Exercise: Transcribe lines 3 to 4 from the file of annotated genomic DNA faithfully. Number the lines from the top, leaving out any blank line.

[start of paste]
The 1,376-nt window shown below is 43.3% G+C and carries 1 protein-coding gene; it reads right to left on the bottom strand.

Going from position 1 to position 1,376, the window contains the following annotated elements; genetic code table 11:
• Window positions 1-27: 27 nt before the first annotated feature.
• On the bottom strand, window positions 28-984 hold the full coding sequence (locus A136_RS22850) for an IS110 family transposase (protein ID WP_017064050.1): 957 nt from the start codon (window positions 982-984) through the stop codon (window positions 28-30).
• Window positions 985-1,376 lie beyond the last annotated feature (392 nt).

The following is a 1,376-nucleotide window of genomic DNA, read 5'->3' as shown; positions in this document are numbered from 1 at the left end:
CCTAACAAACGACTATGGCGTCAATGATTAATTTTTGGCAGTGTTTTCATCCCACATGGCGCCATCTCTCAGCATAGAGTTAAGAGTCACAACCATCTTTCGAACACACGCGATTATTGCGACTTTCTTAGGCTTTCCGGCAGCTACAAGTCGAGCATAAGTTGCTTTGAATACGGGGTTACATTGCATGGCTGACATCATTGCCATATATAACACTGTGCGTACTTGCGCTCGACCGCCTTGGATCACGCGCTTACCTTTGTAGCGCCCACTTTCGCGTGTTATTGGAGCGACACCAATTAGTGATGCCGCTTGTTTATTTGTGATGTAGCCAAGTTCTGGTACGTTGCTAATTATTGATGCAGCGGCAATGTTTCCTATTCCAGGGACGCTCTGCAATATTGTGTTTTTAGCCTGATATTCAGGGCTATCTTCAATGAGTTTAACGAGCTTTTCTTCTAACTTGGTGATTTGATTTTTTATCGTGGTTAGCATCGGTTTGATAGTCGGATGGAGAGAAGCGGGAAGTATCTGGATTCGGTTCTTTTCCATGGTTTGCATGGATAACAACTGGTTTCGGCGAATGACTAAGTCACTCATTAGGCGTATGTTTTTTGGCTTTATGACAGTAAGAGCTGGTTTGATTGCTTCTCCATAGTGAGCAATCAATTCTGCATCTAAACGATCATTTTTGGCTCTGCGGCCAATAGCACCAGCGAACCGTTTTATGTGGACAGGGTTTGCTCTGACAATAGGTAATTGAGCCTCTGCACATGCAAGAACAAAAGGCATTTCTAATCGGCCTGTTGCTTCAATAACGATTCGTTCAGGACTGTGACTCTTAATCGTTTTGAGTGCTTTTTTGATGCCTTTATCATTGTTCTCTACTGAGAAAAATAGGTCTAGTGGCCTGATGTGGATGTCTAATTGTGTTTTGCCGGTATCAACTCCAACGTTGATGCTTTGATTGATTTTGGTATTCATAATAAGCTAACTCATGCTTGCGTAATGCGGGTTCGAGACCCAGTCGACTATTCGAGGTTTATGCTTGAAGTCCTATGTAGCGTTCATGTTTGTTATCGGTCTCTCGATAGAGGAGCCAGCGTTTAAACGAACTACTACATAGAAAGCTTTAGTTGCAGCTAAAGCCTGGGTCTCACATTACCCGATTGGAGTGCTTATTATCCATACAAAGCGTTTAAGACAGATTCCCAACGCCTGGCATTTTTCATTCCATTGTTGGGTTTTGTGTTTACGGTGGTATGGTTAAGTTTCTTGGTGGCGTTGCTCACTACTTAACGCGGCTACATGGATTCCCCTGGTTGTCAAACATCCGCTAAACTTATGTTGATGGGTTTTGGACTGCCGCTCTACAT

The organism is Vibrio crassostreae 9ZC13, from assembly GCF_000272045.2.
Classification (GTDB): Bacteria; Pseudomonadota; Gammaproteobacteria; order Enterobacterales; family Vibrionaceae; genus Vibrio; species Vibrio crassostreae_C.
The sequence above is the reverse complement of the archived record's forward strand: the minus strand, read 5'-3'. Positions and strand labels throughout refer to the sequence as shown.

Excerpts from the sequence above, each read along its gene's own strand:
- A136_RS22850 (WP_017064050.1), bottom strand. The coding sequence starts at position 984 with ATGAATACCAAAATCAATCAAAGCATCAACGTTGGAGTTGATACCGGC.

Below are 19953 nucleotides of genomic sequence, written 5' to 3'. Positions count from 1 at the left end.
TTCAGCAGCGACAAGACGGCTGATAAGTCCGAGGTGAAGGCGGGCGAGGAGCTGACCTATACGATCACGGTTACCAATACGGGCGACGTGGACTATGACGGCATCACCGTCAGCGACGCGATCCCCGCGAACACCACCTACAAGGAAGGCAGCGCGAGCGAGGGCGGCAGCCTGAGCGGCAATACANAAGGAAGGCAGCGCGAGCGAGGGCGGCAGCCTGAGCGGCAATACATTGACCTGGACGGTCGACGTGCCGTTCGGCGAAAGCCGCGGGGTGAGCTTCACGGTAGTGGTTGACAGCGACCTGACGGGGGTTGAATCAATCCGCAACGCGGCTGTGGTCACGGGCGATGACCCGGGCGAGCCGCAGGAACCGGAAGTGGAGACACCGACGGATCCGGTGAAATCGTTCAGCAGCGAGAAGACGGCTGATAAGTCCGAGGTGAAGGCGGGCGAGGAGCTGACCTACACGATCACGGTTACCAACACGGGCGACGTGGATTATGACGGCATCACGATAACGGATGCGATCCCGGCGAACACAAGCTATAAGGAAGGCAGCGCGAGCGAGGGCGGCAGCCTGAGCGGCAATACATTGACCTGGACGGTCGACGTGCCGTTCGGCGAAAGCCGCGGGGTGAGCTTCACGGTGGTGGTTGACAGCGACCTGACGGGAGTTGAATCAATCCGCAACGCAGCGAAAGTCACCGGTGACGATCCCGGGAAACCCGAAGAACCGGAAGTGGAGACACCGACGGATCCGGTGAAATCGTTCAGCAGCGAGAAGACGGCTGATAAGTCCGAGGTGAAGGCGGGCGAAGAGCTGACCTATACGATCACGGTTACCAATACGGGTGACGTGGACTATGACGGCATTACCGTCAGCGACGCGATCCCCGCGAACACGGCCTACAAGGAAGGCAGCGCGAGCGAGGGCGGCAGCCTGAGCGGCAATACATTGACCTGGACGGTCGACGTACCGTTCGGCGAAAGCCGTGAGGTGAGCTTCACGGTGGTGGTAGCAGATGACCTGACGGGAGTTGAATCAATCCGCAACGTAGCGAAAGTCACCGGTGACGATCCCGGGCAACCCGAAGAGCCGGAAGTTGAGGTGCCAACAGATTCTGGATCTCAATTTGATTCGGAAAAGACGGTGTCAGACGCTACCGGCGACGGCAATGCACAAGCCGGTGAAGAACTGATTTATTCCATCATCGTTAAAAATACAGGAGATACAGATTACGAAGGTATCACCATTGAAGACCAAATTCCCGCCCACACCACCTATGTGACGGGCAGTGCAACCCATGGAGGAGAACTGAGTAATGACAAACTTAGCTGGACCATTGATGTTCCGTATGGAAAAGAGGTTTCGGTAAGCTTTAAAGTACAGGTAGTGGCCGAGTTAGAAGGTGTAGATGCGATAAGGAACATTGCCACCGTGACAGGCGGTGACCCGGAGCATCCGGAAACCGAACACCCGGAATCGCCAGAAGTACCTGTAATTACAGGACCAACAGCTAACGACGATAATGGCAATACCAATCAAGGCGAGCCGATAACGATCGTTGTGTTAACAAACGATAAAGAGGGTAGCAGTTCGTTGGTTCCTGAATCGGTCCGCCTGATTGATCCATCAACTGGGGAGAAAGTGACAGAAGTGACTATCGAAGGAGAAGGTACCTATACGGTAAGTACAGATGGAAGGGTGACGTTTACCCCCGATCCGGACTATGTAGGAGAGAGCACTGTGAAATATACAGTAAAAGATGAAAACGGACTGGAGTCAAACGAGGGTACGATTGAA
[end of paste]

• Window positions 1-27: 27 nt before the first annotated feature.
• On the bottom strand, window positions 28-984 hold the full coding sequence (locus A136_RS22850) for an IS110 family transposase (protein ID WP_017064050.1): 957 nt from the start codon (window positions 982-984) through the stop codon (window positions 28-30).